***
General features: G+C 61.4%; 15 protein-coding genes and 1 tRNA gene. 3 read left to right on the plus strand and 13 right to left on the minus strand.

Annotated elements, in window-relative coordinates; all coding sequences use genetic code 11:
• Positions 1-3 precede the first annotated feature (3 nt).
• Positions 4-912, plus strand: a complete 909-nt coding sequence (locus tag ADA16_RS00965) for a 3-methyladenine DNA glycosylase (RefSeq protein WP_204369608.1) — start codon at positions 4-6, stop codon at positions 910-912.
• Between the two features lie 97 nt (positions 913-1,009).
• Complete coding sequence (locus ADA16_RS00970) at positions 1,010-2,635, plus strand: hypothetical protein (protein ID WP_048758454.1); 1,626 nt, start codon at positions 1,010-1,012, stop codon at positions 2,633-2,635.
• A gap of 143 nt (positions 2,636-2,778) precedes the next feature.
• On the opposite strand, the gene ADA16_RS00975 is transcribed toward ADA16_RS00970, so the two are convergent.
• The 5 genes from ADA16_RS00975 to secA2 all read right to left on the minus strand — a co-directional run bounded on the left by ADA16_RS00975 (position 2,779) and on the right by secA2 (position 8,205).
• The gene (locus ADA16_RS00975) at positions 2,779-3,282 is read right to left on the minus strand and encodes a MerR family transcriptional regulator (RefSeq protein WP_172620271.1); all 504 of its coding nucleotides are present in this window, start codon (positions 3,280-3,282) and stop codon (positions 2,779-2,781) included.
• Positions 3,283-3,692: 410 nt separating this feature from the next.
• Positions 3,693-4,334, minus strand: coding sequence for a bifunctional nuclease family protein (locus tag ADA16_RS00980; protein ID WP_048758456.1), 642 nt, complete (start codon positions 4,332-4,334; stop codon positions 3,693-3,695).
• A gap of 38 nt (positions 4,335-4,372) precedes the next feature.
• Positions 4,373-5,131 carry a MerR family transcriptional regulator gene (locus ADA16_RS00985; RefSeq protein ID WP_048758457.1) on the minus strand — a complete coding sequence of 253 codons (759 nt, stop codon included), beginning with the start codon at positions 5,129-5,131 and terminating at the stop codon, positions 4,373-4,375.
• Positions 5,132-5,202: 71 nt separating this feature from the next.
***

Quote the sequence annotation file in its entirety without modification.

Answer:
General features: G+C 61.4%; 15 protein-coding genes and 1 tRNA gene. 3 read left to right on the plus strand and 13 right to left on the minus strand.

Annotated elements, in window-relative coordinates; all coding sequences use genetic code 11:
• Positions 1-3 precede the first annotated feature (3 nt).
• Positions 4-912, plus strand: a complete 909-nt coding sequence (locus tag ADA16_RS00965) for a 3-methyladenine DNA glycosylase (RefSeq protein WP_204369608.1) — start codon at positions 4-6, stop codon at positions 910-912.
• Between the two features lie 97 nt (positions 913-1,009).
• Complete coding sequence (locus ADA16_RS00970) at positions 1,010-2,635, plus strand: hypothetical protein (protein ID WP_048758454.1); 1,626 nt, start codon at positions 1,010-1,012, stop codon at positions 2,633-2,635.
• A gap of 143 nt (positions 2,636-2,778) precedes the next feature.
• On the opposite strand, the gene ADA16_RS00975 is transcribed toward ADA16_RS00970, so the two are convergent.
• The 5 genes from ADA16_RS00975 to secA2 all read right to left on the minus strand — a co-directional run bounded on the left by ADA16_RS00975 (position 2,779) and on the right by secA2 (position 8,205).
• The gene (locus ADA16_RS00975) at positions 2,779-3,282 is read right to left on the minus strand and encodes a MerR family transcriptional regulator (RefSeq protein WP_172620271.1); all 504 of its coding nucleotides are present in this window, start codon (positions 3,280-3,282) and stop codon (positions 2,779-2,781) included.
• Positions 3,283-3,692: 410 nt separating this feature from the next.
• Positions 3,693-4,334, minus strand: coding sequence for a bifunctional nuclease family protein (locus tag ADA16_RS00980; protein ID WP_048758456.1), 642 nt, complete (start codon positions 4,332-4,334; stop codon positions 3,693-3,695).
• A gap of 38 nt (positions 4,335-4,372) precedes the next feature.
• Positions 4,373-5,131 carry a MerR family transcriptional regulator gene (locus ADA16_RS00985; RefSeq protein ID WP_048758457.1) on the minus strand — a complete coding sequence of 253 codons (759 nt, stop codon included), beginning with the start codon at positions 5,129-5,131 and terminating at the stop codon, positions 4,373-4,375.
• Positions 5,132-5,202: 71 nt separating this feature from the next.